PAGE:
Range: Why Generalists Triumph in a Specialized World – Book Notes and Summary

Range: Why Generalists Triumph in a Specialized World

One-sentence summary: Range makes a case for generalists in an increasingly specialized world.

Rating: 7/10

Author: David Epstein

Date Completed: March 2020

Tags: Mental Models, Career Strategy, Life Strategy, Quitting, Learning, Optionality

Hot take: As someone who’s frequently been described as “well-rounded” but never exceptional in any single area, Range speaks to me. Still, I was a bit frustrated how few and far between the insights are here. Not all that much is unique, but what is unique is quite good.

Big Ideas

On kind and unkind systems.

  • Many games – like Chess – are kind systems, where there are a defined number of potential moves and outcomes, and the information about each action and result is fully known.
  • Then you have unkind systems like, say, entrepreneurship. If you make a mistake in business and your company fails, it might be for any one of hundreds of potential reasons. You might think you have a reason for the failure, but you don’t know for sure.
  • Since you know all the possible moves in advance in kind systems, specializing early can give players a head start. Chess prodigies start young and can begin memorizing moves and learning strategies at a young age. Because the game doesn’t change, a player who started at age 3 has a tangible advantage over a player who learned at 23.
  • In unkind systems, specialization doesn’t help you. In fact, it can hurt you – it’s better instead to have a breadth of skills and knowledge to help solve complex problems.
  • Much of the world is more like an unkind system than golf, tennis, or chess. Robin Hogarth calls it “Martian tennis.” “You can see the players on the court with balls and rackets, but nobody has shared the rules. It is up to you to derive them, and they are subject to change without notice.”
  • Because we lead with stories about prodigies and savants and their extraordinary skills at a young age, we’re encouraging the wrong behavior, prioritizing technical skill over innovative behavior. Note that no savant has ever innovated enough to change their field.
  • Instead, if you want to succeed in your field, try doing something else entirely: bonus points if it’s unrelated to your day job. “Compared to other scientists, Nobel Laureates are at least twenty-two times more likely to partake as an amateur actor, dancer, magician, or other type of performer.”

Critical thinking is an under-represented skill among highly-trained professionals and top graduates.

  • Students with high GPAs and test scores don’t perform any better in applying the concepts covered on those tests to real-life situations than those with poor GPAs. Those who succeed in school don’t necessarily have more critical thinking ability – that’s not what the grading and testing infrastructure is optimizing for.
  • Stunningly, one London School of Economics professor suggested that students “were no better at thinking critically when they came out of university than when they went in.”
  • As scientists, academics, and university students are encouraged to specialize, they become better at dealing with things they’ve experienced before – but don’t learn how to deal with things they haven’t seen before. In Epstein’s words: “They were perfectly capable of learning from experience, but failed at learning without experience.”
  • In other words, they absorbed the facts of their fields without learning how to apply them to other areas.

“Frustration is not a sign you’re not learning, but ease is.”

  • When a child is struggling to answer a math problem, they might ask for a hint. After a while of floundering, you might be tempted to give them the answer. “Oh! They’ll say. I see it now.”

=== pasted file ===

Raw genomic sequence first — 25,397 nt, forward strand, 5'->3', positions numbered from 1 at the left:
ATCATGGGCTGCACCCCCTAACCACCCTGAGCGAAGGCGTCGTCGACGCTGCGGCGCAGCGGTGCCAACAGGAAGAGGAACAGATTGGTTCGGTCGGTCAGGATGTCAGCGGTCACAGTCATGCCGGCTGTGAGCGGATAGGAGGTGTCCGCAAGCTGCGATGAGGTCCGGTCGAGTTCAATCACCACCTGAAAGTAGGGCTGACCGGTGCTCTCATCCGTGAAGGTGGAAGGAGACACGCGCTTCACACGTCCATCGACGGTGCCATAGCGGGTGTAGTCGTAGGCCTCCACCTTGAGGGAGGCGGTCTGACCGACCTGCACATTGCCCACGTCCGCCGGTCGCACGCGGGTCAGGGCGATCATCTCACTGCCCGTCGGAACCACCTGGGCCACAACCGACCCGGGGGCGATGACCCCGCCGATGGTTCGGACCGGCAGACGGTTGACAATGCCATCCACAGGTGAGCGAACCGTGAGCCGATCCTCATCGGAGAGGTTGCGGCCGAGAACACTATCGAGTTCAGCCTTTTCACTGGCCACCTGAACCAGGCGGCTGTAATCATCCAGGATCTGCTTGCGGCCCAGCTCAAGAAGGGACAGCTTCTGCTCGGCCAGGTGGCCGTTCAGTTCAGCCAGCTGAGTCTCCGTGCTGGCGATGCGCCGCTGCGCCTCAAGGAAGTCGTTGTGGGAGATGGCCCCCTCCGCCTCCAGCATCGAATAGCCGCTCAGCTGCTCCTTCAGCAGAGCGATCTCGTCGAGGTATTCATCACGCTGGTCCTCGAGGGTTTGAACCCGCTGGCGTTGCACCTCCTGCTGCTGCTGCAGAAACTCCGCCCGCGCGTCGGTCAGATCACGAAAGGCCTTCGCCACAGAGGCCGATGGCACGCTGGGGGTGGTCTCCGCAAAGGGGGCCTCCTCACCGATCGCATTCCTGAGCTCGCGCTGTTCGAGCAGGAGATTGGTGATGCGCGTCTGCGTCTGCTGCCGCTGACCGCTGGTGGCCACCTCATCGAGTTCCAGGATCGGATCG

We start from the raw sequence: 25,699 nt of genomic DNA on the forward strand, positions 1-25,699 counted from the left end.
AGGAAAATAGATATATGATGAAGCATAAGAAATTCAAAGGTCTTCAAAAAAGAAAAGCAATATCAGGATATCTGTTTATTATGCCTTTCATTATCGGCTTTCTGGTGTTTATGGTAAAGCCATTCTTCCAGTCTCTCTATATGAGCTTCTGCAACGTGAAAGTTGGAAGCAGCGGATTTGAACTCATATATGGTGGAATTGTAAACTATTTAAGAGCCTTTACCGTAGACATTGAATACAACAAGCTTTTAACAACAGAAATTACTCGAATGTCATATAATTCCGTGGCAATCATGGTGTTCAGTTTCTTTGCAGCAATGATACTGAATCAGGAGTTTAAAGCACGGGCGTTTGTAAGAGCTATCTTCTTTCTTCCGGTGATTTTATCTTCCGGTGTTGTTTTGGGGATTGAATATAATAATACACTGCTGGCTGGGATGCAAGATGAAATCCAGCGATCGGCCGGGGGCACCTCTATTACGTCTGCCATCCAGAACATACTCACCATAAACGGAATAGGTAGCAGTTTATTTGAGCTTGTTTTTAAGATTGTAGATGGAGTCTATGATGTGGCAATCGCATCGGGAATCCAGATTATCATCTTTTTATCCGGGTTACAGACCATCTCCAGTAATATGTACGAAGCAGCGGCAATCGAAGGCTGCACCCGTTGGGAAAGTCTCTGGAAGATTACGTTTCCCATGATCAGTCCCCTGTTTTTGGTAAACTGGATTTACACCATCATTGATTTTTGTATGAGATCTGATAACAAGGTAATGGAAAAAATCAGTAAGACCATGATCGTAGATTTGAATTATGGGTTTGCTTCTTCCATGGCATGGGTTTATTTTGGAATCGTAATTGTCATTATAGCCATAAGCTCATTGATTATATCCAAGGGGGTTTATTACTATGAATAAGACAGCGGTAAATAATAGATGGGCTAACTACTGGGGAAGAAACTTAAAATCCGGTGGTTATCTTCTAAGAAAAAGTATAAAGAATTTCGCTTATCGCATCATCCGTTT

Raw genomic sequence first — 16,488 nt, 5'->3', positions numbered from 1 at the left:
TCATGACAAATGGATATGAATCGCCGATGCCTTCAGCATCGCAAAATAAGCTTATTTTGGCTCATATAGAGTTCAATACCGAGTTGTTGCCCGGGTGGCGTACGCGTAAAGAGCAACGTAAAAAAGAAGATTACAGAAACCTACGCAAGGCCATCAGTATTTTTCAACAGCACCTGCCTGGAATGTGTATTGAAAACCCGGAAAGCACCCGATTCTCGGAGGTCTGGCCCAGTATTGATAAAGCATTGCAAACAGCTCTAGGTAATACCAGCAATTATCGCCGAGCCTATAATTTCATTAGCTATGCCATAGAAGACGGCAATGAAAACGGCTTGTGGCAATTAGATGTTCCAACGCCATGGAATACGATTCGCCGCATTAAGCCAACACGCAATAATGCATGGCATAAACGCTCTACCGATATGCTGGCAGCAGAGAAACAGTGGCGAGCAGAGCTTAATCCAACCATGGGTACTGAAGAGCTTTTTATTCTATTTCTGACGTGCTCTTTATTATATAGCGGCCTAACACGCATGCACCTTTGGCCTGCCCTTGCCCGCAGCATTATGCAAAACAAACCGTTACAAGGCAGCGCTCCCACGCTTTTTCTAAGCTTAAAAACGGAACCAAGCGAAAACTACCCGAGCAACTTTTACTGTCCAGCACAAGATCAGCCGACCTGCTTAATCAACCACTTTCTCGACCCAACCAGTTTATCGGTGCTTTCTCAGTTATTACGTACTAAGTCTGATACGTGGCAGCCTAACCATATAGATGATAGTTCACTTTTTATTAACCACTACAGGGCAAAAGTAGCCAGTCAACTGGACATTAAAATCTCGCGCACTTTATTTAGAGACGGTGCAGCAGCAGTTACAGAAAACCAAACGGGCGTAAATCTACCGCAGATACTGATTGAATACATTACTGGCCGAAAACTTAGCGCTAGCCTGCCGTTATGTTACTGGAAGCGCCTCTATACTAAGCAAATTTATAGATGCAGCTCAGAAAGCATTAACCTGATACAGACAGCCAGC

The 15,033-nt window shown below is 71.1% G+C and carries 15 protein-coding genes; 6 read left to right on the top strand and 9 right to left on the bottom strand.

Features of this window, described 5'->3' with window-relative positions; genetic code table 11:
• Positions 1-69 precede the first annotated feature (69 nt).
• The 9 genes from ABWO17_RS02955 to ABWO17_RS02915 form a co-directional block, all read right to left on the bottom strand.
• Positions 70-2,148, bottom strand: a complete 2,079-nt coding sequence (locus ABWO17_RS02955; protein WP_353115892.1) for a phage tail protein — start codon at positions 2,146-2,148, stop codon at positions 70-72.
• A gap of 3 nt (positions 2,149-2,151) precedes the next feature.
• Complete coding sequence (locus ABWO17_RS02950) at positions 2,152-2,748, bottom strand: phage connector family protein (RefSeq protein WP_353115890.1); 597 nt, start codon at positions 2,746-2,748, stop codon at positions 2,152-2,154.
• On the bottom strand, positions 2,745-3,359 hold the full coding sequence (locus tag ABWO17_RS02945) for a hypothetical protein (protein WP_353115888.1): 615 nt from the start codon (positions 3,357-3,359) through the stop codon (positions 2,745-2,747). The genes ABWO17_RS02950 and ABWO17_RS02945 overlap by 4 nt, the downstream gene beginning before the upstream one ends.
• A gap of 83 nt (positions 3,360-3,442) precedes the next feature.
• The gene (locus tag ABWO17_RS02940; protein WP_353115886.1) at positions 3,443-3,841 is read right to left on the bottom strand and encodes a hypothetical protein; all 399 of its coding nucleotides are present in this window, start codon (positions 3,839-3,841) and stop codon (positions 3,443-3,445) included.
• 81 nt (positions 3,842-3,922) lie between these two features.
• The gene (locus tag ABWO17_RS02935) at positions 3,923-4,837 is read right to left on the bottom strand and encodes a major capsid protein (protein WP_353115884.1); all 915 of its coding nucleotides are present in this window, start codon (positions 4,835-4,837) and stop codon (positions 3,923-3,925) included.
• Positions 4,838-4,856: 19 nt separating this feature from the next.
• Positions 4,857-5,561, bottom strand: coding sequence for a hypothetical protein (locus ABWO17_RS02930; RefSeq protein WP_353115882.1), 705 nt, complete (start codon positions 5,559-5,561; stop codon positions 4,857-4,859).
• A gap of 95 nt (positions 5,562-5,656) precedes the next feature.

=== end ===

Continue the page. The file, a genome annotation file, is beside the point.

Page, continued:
• To make learning fun, you might also design a game or supply possible answers to increase the ease of learning. This might make learning easy and fun for the learner and reduce frustration.
  • Both of these strategies will make memorization easier and increase short-term performance but hurt long-term performance.
  • Frustration and difficulty are critical for learning due to what researchers call the generation effect. Struggling to generate an answer enhances long-run understanding. Teachers who give hints or provide solutions truncate the learning process and improve short-term performance at the expense of long-term results.
  • This even works if the answer you generate turns out to be wrong. “The more confident a learner is of their wrong answer, the better the information sticks when they subsequently learn the right answer. Tolerating big mistakes can create the best learning opportunities.”
  • Three strategies for learning backed up by science:
    • Spaced repetition
    • Testing
    • Using making-connection questions
  • All of these learning strategies take time. A slow learning process improves future performance.
  • Sticking to the curriculum – can cost students an opportunity to learn critical context. For example, my favorite biographer, Robert Caro, is constantly weaving in context on the places in which his subjects lived and worked. Because of that breadth, I 1) remember the lives of the people he writes about much more vividly and 2) learned more about the times they lived through.

“If we treated careers more like dating, nobody would settle down so quickly.”

  • Van Gogh tried several styles of painting before he settled on the one that made him famous. J.K. Rowling viewed herself as a spectacular failure before she published the Harry Potter series. Many people who succeed dabbled in (and failed at) many different things before they eventually succeeded.
  • If grit suggests that deliberate practice and sticking it out when things get tough are the keys to success, then the generalist crew wouldn’t have made much of a dent. Instead, the skills a generalist learns in one area can be brought to bear on another, even if they’re a relative newcomer.
  • Steven Levitt, of Freakonomics fame, invited people who were considering a life change to flip a digital coin. If you got heads, you should make the change; if you flipped tails, you’d stay where you were. Of 2,186 people considering a job change, those who flipped heads were happier six months later than those who stayed in their jobs. Levitt said the study suggested that “admonitions such as ‘winners never quit and quitters never win,’ while well-meaning, may actually be extremely poor advice.”
  • That means before undertaking any big task – a career change, a new relationship, moving to a new city, you should outline the conditions under which you should quit. As Seth Godin writes, “We fail at tasks we don’t have the guts to quit.”
  • Changing your interests or focus isn’t a failure and shouldn’t be considered a bad thing.